The principal difference between the hub 110 of FIGS. 3 a-e and the hub 110 of FIGS. 5 a-d is that all of the passages 159 of the hub 110 of FIGS. 3 a-e have axes that are positioned on substantially the same plane, while the passages 159 of the hub 110 of FIGS. 5 a-d have axes that are positioned on one or the other of two different but substantially parallel planes. Indeed, as can be seen more clearly in FIGS. 5 b-d, the passages 159 formed in the top edge 114 and the bottom edge 115 of the hub 110 are positioned in a different plane from the passages 159 formed in the left edge 116 and the right edge 117. With the passages 159 so distributed among two different planes, interference between ones of the rods 150 inserted through ones of the passages 159 formed in the top edge 114 or the bottom edge 115 with ones of the rods 150 inserted through ones of the passages 159 formed in the left edge 116 or the right edge 117 is prevented. This affords some greater degree of flexibility in the use of hub 110 of the FIGS. 5 a-d over the hub 110 of the FIGS. 3 a-e.

FIG. 6 is a sectional view of yet another alternative implementation of the hub 110 also taken along the sectional line 5 b-5 b depicted in FIG. 5 a such that a portion of the casing of the hub 110 that includes the rear face 113 is removed, while still leaving at least the edges 114, 115, 116 and 117 in view, to reveal interior features of this variant of the hub 110. A principal difference between the variant of the hub 110 depicted in FIG. 6 from the variant depicted in FIGS. 5 a-d is in the electrical connections within the hub 110, including the addition of an audio control circuit 185 interposed between conductors of the speaker jack 167 and the speaker contacts 176 and 177 along the left edge 116 and the right edge 117, respectively. Another principal difference is the replacement of speaker contacts 176 and 177 along the bottom edge 115 with control contacts 178 and 179 that are also electrically coupled to the audio control circuit 185.

The placement of the control contacts 178 and 179 along the bottom edge 115 enables a variant of the audio device 600 providing one or more manually operable controls to be electrically coupled to the audio control circuit 185 through one or more of the rods 150 that couple this variant of the audio device 600 to the hub 110. The manually operable controls may enable user control of one or more aspects of audio functions performed by one or more of the audio devices 500 a, 500 b and 700, including and not limited to, volume, amplification gain, audio channel mixing, frequency adjustment and muting. By way of example, this variant of the audio device 600 may provide a manually operable volume control to enable user control of the volume with which audio is possibly output by forms of the audio devices 500 a and 500 b that have acoustic drivers for audibly outputting sound.

FIG. 7 depicts still another assembly 3000 of audio and video devices. Not unlike the assembly 1000 of FIGS. 1 a-d and the assembly 2000 of FIG. 2, the assembly 3000 is capable of performing various multimedia functions, and also incorporates the bracket 100 to mount one or more of the audio devices 500 a, 500 b, 600 and 700 to a form of flat panel display 900. Much of what is depicted of the assembly 3000 in FIG. 7 is substantially similar to what is depicted of the assembly 1000 in FIGS. 1 a-d and the assembly 2000 in FIG. 2, and therefore, corresponding items have been given identical numerical labels. However, a significant difference between the assembly 3000 and both of the assemblies 1000 and 2000 is that while the hub 110 in each of the assemblies 1000 and 2000 was relied upon to provide the four passages 119 required to enable the hub 110 to be mounted in between the panel 910 and the support 920 where variants of FDMI hole mounting patterns employing four holes are used, the hub 110 of the assembly 3000 is accompanied by a brace 120 to provide two additional passages 129 that cooperate with four of the passages 119 of the hub 110 to mount the hub 110 between the panel 910 and the support 920 where a variant of a FDMI hole mounting pattern employing six holes is used.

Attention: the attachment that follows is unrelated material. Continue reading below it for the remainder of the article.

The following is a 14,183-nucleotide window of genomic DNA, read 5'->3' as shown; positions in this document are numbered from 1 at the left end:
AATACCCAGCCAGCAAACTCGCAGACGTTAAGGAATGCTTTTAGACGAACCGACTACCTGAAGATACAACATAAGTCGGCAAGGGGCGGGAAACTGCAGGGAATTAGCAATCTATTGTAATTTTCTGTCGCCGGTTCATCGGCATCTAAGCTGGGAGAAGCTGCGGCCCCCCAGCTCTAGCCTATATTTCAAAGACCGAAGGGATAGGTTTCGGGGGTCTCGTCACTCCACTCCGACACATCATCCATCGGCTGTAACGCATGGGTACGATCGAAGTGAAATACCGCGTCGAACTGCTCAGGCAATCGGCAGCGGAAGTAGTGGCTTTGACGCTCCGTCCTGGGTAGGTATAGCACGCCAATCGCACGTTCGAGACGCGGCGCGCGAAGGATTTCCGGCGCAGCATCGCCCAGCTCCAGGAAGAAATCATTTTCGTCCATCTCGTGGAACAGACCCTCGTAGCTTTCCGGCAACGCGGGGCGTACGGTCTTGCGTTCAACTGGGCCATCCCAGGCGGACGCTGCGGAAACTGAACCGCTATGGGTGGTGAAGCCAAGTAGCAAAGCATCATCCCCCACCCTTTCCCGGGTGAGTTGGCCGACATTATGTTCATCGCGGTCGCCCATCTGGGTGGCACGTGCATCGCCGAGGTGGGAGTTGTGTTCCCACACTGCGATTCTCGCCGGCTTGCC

In addition to providing the two additional passages 129 by which the brace 120 is mounted alongside the hub 110, the brace 120 also provides passages that are aligned with some of the passages 159 formed in one of the edges 114, 115, 116 and 117 when the brace 120 is mounted alongside the hub 110. This alignment of passages enables one or more of the rods 150 to be inserted therethrough the brace 120 and into the hub 110. In this way, relatively lengthy forms of the rods 150 are further stiffened when extending for a lengthier distance from the hub 110 to reach an edge of a larger form of the panel 910.

FIG. 8 depicts another portion of an assembly to exemplify a form of a looping rod 155 having a pair of ends able to be inserted into passages 159 of the hub 110 alongside one or more of the rods 150. The looping rod 155 is configured to not convey an electrical signal from a surface of one end of the looping rod 155 that may encounter one of the electrical contacts within the hub 110 to a surface of another end of the looping rod 155 that also may encounter one of those electrical contacts. In this way, the looping rod 155 is rendered incapable of causing a short circuit upon coupling to the hub 110. The generally U-shaped configuration of looping rod 155 may incorporate a bend or curve to allow the looping rod 155 to straddle around one of the rods 150 such that a portion of the looping rod 155 is out of the plane defined by the pair of ends of the looping rod 155, as depicted. The generally U-shaped configuration of the looping rod 155 may be employed as an aid in routing one or more cables and/or as a graspable handle.

Other implementations are within the scope of the following claims and other claims to which the applicant may be entitled.

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Classifications
U.S. Classification248/220.21
International ClassificationA47B96/06
Cooperative ClassificationH04R1/025, H04S3/00, H04R1/028, G06F1/1605, H04R2499/15, H04N5/642, H04N5/655
European ClassificationH04R1/02C, H04N5/64S, H04R1/02E, G06F1/16D4
Legal Events
DateCodeEventDescription
Mar 18, 2008ASAssignment
Owner name: BOSE CORPORATION, MASSACHUSETTS
Free format text: ASSIGNMENT OF ASSIGNORS INTEREST;ASSIGNOR:BURGE, BENJAMIN DOUGLASS;REEL/FRAME:020663/0494
Effective date: 20080317